BY KRISTI FISH | MIRROR REPORTER — The winningest team this spring at Maumee High School does not run laps or lift weights, but it has moved on to the state championships.
Esports – or electronic sports – is new to the school. The idea was brought forward in 2019, but the pandemic meant this was the first full year for the players.
“This is our first full year and fall was our first full season,” coach Dan Samuel said. “We did Overwatch in the fall and our record was 6-1. We went to regionals and did not make it past the first round.”
Now, the team is playing Valorant and was undefeated in the regular season, earning the first seed at regionals on May 14. The team won the Esports Ohio northwest regional finals and is now headed to the state championships, which will be held on Saturday and Sunday, June 18-19 at The University of Akron.
In the Esports Ohio league, there are several different games that can be played. Valorant is just one of them.
While the objective is simple – win – how it’s carried out is different. Each game of Valorant has several rounds and each round starts the same: on a map. However, as the rounds go on, teams have the ability to ban maps and are given different advantages based on the previous round’s end result in order to change up the playing field.
“The objective, if you’re defending, is you either want to eliminate all the enemies or you want to defuse the spike, which is kind of like a bomb,” senior Andrew Bick said. “The attackers have to buy enough time for the bomb to go off or eliminate the other team.”
To win a game, the team must be the first to win 13 rounds; or if the game goes to overtime, the team must win by two. Each match consists of two games.
In its simplest form, Valorant is a game that requires dexterity and clever moves. Just like any other sport, the players want to win, and the only way they can do that is by being better than the other team. One of the many ways to do that is through practice.
Members of the esports team have a specific room at school to practice in – they don’t only practice from home. The equipment in the room has been upgraded to include gaming mice, keyboards and headsets. The chairs aren’t basic desk chairs. Everything in the room is designed to make sure the team can appropriately prepare for competition.
“We built the system ourselves up to spec so that they can actually game competitively,” Samuel said. “We’ve got a special network for this room that basically allows them unfettered access, so they don’t have to worry about the firewall blocking anything. We’re wired and they have a really fast connection.”
The team holds practices and scrimmages just like any other sport and players are encouraged to practice at home to continuing honing their skills. Also, just like any other sport, the students are held to academic standards.
“They’re held up to everything that the other sports teams are held up to,” Samuel said. “The only thing that we don’t do is we don’t go into the gym, we don’t lift weights, we don’t make them run around the building.”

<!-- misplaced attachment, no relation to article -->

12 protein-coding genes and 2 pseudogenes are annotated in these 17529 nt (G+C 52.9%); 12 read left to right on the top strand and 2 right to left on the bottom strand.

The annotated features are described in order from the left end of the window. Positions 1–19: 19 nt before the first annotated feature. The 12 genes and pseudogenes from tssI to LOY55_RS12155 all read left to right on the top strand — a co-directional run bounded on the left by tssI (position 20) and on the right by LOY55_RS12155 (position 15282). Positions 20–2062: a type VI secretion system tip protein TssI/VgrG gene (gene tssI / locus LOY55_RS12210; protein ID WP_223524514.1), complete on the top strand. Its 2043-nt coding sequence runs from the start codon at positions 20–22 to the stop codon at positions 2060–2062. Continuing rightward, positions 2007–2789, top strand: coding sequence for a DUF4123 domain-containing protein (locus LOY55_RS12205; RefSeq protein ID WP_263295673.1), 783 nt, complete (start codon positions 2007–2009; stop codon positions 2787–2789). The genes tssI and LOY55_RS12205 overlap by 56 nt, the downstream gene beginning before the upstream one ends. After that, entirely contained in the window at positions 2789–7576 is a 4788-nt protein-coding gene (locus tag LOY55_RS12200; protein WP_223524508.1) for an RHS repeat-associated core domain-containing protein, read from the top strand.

The players even scout out other teams and learn from previous games, just like any other sport.
“It’s common practice in sports. Football teams trade reels, and you’ve got the same things for baseball teams,” Samuel said. “You have scouts coming to watch them play. It’s no different here.”
Sophomore Aurata Sloup has made it her mission in the past to watch the games other teams post online and to make note of what the players do and how the team should react to that. Sloup is quick to point out that traditionally, sports require competition, skill and astuteness, something esports also needs.
“The thing about esports is people don’t recognize it as a real sport because you’re not actively doing something, it’s not physically demanding,” Sloup said.
In “real sports,” society typically pictures players doing traditional physical activity and – in professional sports – players making money. Esports can do the latter.
“It can be very profitable. They had a Fortnite tournament and a guy won $3 million. Tiger Woods only won $2 million for the Masters,” Samuel said.
It’s a sticking point for the young players when others are dismissive of the sport and what they do. Esports isn’t just sitting in a chair, staring at the computer. It requires training and an expert eye to be any good.
The team has done something difficult: It has made it to states and is undefeated this season. It’s not something just anybody can do.
“I just want to normalize it,” Bick said.
For students who want to try out for the team and are interested in esports on a competitive level, Samuel said he is hoping to continue to grow the team after this year and to allow students the opportunity to represent the school.
“I am a big gamer as well, and I thought it was a great opportunity to help other kids that want to represent the school,” Samuel said. “In esports, it gives them something they can do and be proud of. I like that.”
The MHS esports varsity team will compete at states the weekend of June 18 at The University of Akron. Information about the league can also be found at esportsohio.org.